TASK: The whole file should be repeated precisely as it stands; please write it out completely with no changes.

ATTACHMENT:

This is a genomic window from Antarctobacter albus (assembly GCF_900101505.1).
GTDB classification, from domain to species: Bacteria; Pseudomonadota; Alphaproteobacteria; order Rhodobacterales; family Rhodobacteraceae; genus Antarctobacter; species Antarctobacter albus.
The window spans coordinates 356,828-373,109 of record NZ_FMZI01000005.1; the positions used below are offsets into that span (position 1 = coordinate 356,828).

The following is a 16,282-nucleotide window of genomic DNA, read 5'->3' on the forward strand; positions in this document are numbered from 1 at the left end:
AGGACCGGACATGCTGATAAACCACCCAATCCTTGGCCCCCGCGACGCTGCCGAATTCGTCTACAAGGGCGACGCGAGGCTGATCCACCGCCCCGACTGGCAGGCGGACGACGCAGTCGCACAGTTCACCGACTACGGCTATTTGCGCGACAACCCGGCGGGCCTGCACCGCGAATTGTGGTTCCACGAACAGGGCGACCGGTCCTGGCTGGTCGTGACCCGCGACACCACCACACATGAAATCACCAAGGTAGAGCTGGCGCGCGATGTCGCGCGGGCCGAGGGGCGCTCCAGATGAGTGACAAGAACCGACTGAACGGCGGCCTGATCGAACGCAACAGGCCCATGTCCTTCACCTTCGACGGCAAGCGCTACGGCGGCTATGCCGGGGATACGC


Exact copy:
This is a genomic window from Antarctobacter albus (assembly GCF_900101505.1).
GTDB classification, from domain to species: Bacteria; Pseudomonadota; Alphaproteobacteria; order Rhodobacterales; family Rhodobacteraceae; genus Antarctobacter; species Antarctobacter albus.
The window spans coordinates 356,828-373,109 of record NZ_FMZI01000005.1; the positions used below are offsets into that span (position 1 = coordinate 356,828).

The following is a 16,282-nucleotide window of genomic DNA, read 5'->3' on the forward strand; positions in this document are numbered from 1 at the left end:
AGGACCGGACATGCTGATAAACCACCCAATCCTTGGCCCCCGCGACGCTGCCGAATTCGTCTACAAGGGCGACGCGAGGCTGATCCACCGCCCCGACTGGCAGGCGGACGACGCAGTCGCACAGTTCACCGACTACGGCTATTTGCGCGACAACCCGGCGGGCCTGCACCGCGAATTGTGGTTCCACGAACAGGGCGACCGGTCCTGGCTGGTCGTGACCCGCGACACCACCACACATGAAATCACCAAGGTAGAGCTGGCGCGCGATGTCGCGCGGGCCGAGGGGCGCTCCAGATGAGTGACAAGAACCGACTGAACGGCGGCCTGATCGAACGCAACAGGCCCATGTCCTTCACCTTCGACGGCAAGCGCTACGGCGGCTATGCCGGGGATACGC